• kwankew

The Children



This morning we drove through the Kutupalong Camp so the new volunteers could have a look at the camp to see where the refugees are living. The camp was busy as a bee hive with people selling and buying, reinforcing embankments and paving roads.


Several children came in with impetigo, the sores were over faces, necks and scalps.


I asked a 12-year-old boy wearing a lungi whether he went to school. Apparently he skipped school to come here but he said he would go to school for a few hours a day and he liked school. when asked what he would like to be when he grew up. Without hesitation he said he would like to be a doctor and I asked why. He said so he could treat people. I hope he realized his dream.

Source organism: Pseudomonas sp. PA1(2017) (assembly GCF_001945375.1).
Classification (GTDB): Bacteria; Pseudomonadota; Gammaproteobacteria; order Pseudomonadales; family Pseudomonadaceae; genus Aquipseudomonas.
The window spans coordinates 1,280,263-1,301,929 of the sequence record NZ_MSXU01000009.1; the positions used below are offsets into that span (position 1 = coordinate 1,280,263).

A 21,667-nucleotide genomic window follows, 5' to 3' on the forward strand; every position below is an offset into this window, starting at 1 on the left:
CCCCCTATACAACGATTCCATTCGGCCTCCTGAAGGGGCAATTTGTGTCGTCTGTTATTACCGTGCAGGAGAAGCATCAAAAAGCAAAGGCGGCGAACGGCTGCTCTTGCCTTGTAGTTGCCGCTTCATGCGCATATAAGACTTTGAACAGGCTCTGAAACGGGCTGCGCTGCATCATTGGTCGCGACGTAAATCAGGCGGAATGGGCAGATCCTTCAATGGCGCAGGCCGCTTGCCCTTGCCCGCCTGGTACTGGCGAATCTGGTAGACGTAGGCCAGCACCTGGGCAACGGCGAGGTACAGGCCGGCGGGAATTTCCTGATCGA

My translator told me that when he worked with another physician who asked the same question of the children, no one came up with an answer.


Sadek and Khalek were two brothers six and seven years old, brought in by their father. Both had diarrhea but looked spunky, the younger one more so than the older who seemed under nourished. I pasted smiley stickers on their refugee name tags which they wore around their necks. This morning the chief coordinator brought a hundred and fifty bananas and distributed them to the workers and patients. These two did not have bananas in hand and as they were leaving, I handed them my bananas. They were delighted and so was their father.



Traffic was surprisingly light and we were home within an hour and a half!

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